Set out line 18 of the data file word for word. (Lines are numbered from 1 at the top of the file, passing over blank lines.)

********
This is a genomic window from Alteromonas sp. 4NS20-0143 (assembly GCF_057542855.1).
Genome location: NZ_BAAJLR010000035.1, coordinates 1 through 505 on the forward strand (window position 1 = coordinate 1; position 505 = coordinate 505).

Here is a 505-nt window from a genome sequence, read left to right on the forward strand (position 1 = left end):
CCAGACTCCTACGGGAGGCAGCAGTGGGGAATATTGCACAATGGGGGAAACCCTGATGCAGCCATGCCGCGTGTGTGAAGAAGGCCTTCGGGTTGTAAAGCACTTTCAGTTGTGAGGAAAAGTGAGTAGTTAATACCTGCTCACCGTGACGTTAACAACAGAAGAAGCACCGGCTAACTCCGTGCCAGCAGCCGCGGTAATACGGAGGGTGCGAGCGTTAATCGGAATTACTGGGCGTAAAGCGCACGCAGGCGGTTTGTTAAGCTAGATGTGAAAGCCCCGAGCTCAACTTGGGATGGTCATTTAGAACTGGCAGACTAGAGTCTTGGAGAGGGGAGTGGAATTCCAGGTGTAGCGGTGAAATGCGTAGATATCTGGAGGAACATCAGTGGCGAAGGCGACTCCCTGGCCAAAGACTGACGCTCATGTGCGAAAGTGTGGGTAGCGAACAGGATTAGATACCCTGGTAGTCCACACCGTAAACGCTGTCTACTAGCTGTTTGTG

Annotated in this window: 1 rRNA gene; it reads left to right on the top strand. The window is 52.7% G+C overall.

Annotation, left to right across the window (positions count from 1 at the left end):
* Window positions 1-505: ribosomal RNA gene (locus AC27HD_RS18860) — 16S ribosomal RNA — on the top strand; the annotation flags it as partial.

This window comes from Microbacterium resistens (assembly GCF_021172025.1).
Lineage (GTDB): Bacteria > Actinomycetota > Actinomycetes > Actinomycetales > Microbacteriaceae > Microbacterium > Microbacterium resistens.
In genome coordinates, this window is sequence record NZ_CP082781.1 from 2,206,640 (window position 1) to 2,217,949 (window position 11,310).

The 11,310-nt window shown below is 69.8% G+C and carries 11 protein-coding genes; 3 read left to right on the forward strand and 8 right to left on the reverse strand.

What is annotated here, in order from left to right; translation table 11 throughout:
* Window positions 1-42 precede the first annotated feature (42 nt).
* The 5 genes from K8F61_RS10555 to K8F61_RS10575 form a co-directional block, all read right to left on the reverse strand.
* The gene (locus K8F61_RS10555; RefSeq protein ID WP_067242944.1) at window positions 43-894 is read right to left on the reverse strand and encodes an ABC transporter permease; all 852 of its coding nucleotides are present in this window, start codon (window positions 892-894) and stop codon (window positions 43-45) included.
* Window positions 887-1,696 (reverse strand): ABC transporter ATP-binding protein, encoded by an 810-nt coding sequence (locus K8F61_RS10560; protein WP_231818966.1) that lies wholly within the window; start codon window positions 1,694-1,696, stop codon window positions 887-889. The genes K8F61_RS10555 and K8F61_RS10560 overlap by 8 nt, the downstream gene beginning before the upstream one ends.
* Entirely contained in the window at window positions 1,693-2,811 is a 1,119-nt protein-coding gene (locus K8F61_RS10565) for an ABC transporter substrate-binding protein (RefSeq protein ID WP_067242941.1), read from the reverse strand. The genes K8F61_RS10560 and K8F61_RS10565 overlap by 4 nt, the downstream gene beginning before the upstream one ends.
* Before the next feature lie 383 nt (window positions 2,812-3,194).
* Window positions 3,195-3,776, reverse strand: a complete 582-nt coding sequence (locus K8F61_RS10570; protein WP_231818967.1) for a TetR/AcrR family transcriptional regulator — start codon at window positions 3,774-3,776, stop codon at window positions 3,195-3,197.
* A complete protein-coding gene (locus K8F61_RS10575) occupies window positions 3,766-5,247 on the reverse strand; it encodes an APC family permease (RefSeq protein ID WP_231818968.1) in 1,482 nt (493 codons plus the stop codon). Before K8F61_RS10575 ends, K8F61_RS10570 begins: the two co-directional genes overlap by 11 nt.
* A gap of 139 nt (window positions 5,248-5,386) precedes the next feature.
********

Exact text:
* Before the next feature lie 383 nt (window positions 2,812-3,194).